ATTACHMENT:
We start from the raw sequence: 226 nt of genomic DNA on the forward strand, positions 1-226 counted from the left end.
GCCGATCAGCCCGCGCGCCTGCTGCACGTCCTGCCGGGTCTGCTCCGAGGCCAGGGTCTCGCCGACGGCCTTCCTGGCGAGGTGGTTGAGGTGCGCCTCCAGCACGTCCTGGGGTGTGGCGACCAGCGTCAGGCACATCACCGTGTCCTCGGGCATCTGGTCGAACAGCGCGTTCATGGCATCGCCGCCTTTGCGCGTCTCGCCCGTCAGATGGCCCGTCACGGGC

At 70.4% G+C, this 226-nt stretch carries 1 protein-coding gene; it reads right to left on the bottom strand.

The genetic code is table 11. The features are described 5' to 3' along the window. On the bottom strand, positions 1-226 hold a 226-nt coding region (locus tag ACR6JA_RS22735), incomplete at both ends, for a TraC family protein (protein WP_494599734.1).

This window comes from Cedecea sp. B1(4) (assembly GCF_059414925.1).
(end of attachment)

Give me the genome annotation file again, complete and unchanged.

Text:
We start from the raw sequence: 226 nt of genomic DNA on the forward strand, positions 1-226 counted from the left end.
GCCGATCAGCCCGCGCGCCTGCTGCACGTCCTGCCGGGTCTGCTCCGAGGCCAGGGTCTCGCCGACGGCCTTCCTGGCGAGGTGGTTGAGGTGCGCCTCCAGCACGTCCTGGGGTGTGGCGACCAGCGTCAGGCACATCACCGTGTCCTCGGGCATCTGGTCGAACAGCGCGTTCATGGCATCGCCGCCTTTGCGCGTCTCGCCCGTCAGATGGCCCGTCACGGGC

At 70.4% G+C, this 226-nt stretch carries 1 protein-coding gene; it reads right to left on the bottom strand.

The genetic code is table 11. The features are described 5' to 3' along the window. On the bottom strand, positions 1-226 hold a 226-nt coding region (locus tag ACR6JA_RS22735), incomplete at both ends, for a TraC family protein (protein WP_494599734.1).

This window comes from Cedecea sp. B1(4) (assembly GCF_059414925.1).